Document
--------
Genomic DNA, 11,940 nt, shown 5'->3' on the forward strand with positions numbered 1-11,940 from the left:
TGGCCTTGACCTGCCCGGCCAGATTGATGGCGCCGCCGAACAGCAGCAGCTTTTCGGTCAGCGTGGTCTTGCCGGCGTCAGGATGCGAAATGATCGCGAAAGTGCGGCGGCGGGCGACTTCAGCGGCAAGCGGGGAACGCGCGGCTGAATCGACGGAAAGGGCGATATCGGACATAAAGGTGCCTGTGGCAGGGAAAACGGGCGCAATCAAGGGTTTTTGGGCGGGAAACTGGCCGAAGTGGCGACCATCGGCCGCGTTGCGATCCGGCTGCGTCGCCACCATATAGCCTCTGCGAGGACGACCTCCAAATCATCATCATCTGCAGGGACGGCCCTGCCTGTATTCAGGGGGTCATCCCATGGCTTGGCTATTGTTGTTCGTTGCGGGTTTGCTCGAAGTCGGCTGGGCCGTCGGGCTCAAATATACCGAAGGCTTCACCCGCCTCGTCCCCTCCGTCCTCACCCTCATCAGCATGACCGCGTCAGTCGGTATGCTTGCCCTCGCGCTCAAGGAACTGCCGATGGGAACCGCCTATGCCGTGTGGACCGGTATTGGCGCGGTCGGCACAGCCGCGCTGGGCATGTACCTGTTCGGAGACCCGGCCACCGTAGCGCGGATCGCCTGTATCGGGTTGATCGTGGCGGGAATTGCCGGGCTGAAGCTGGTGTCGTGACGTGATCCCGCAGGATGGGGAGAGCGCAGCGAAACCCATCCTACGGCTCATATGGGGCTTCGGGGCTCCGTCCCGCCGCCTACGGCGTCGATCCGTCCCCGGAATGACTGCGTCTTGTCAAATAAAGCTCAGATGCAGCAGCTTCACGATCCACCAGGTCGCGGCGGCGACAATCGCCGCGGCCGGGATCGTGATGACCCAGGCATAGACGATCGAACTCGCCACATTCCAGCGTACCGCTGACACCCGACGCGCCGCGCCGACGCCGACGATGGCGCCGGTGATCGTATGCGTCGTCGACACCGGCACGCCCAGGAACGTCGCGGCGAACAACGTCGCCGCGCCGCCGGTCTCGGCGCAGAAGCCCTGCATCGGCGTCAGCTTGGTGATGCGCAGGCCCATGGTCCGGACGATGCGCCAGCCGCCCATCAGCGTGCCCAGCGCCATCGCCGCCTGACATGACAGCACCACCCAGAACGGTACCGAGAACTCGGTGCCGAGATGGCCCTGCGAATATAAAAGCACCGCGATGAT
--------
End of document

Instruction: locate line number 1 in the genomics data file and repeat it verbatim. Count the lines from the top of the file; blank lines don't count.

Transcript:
Genomic DNA, 11,940 nt, shown 5'->3' on the forward strand with positions numbered 1-11,940 from the left: